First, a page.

A total of 3,500 women from six local government areas on the banks of River Hadejia in Jigawa State have received training on techniques of parboiling paddy rice.
The training involved using locally made implements for processing paddy into clean, polished and unbroken rice.
The women underwent the four-day training facilitated by Atafi Agro- Merchandise Service Limited, Hadejia, in collaboration with a German development partner, GIZ Cari (Geselischaft lur International Zusammenarbeit West African Rice).
The training, targets 6,000 women, is aimed at empowering individual women to process paddy in their homes.
After the training, each of the women can process as much as two bags of 100 kg paddy per day.
The modern technique requires only the usual pot, the size of which depends on the quantity, a tarpaulin, sieve, a clean piece of cloth for drying, and false bottom, which is the only imported implement.
The false bottom, which is now replicated locally, is the implement that makes the difference in the entire process as it is what controls the regulating process to give the required temperature for steaming.
Unlike in the traditional method where the paddy is parboiled in water, with this method, it is processed through steaming, which makes it easy to be milled.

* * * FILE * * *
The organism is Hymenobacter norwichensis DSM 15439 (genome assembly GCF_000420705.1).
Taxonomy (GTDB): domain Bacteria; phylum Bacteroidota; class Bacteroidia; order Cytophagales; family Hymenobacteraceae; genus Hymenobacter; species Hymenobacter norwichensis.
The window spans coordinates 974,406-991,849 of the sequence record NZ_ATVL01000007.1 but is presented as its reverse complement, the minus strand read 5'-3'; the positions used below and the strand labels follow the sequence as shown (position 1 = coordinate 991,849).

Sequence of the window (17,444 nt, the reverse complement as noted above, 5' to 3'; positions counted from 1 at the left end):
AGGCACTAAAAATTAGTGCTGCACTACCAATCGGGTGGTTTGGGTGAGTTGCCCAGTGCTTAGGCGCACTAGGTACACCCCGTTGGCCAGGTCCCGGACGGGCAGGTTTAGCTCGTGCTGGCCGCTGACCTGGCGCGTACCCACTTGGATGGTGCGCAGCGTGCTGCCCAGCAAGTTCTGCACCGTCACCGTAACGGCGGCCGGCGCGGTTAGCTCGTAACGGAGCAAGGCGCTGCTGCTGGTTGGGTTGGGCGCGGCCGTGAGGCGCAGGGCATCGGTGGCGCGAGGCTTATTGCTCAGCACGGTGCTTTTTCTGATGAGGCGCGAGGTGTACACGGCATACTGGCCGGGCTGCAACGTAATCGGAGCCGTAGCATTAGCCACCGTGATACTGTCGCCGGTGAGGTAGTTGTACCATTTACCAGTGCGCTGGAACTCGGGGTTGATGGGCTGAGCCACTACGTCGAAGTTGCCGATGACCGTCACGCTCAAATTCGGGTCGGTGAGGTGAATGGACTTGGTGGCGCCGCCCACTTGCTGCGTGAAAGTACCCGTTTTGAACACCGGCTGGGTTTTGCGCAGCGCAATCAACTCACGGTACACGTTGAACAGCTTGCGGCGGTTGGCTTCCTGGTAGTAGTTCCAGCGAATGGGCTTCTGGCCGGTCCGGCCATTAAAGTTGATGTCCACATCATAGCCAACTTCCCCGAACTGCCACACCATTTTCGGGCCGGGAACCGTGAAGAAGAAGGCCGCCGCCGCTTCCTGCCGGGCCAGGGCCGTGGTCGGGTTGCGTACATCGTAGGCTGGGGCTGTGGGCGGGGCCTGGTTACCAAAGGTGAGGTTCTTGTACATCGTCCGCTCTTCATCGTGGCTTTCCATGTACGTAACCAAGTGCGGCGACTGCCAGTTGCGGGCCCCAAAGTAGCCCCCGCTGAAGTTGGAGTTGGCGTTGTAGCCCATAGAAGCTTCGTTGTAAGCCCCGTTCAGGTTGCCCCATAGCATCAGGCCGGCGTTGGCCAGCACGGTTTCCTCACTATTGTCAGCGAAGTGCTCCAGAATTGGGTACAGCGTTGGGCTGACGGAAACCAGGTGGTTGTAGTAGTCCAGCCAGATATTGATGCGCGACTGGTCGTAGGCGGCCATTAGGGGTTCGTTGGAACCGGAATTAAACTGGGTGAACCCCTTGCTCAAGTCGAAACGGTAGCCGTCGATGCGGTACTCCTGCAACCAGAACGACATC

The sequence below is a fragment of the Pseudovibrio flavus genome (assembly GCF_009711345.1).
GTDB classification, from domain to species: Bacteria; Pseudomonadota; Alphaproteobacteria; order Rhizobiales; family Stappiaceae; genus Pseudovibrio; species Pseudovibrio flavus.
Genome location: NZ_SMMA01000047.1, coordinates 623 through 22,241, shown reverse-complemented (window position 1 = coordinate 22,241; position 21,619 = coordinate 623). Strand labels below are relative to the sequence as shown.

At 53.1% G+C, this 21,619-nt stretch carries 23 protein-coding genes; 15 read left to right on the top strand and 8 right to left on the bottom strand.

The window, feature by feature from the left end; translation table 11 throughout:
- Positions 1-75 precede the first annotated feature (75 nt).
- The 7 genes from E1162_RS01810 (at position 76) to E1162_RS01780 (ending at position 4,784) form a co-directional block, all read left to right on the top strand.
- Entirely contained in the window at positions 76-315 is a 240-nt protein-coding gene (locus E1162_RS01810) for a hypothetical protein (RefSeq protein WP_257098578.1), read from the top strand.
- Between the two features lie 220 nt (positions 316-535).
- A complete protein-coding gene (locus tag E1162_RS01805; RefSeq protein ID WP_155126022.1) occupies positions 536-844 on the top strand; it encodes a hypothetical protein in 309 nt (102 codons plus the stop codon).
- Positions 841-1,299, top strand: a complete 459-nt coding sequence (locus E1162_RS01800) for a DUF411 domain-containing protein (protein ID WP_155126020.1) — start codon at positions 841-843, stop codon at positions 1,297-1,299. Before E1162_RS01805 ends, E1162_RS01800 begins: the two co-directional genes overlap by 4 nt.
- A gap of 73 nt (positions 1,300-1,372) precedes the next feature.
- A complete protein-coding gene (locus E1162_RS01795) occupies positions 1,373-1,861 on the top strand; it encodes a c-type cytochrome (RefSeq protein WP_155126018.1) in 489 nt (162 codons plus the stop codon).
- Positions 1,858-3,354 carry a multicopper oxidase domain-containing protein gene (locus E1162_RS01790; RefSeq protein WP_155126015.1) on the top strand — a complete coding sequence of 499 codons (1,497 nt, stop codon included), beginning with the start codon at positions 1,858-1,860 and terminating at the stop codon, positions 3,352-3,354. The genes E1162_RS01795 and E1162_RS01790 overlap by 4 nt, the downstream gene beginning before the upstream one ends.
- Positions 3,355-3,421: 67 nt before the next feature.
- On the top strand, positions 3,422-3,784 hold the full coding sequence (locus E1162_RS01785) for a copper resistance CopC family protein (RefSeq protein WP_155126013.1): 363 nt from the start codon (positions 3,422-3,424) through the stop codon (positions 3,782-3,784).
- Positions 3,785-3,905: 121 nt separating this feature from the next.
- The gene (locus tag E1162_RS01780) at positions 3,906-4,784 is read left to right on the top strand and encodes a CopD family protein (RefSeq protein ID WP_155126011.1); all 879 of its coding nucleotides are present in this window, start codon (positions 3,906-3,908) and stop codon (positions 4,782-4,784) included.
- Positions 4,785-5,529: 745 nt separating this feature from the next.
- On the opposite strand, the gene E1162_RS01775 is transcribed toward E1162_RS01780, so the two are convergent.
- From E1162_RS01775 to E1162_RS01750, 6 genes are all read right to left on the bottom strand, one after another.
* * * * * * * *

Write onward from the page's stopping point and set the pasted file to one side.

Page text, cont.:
Hajiya Salamatu from Ganuwar Kuka in Auyo Local Government Area is a beneficiary of the training and she shared her experience thus: “We were introduced to modern and simple techniques for paddy rice processing. This has improved our economic status as our product is now hot cake in the market.’’
Explaining the procedure in processing the paddy rice under the new technique, Salamatu who is a women leader, said, “The first step is to clean the paddy by winnowing out all the debris, washing it very clean, drying it and then steaming it by using your false bottom.”
She added that the false bottom was a small implement that would be placed at the bottom of the pot with small quantity of water under, which helped in steaming the paddy rice.
“It is then dried off half way in the sun and under the shade before it is finally taken for milling,” she explained.
She said in the market their product is not only the best but enjoys higher price than those locally processed.
Jummai Mohammed, another woman at the training, said she could process as much as a bag of 100kg in a day because she had become more conversant with the entire process and that it did not require western education to master.
The Director and Acting Secretary of Atafi Agro-Merchandise Service Ltd, Mohammed Auwal, said his company, in collaboration with GIZ Cari, organised the training on nutrition and parboiling for the women, saying 3,500 participants had already been trained and that plan was underway to train another set of 2,500.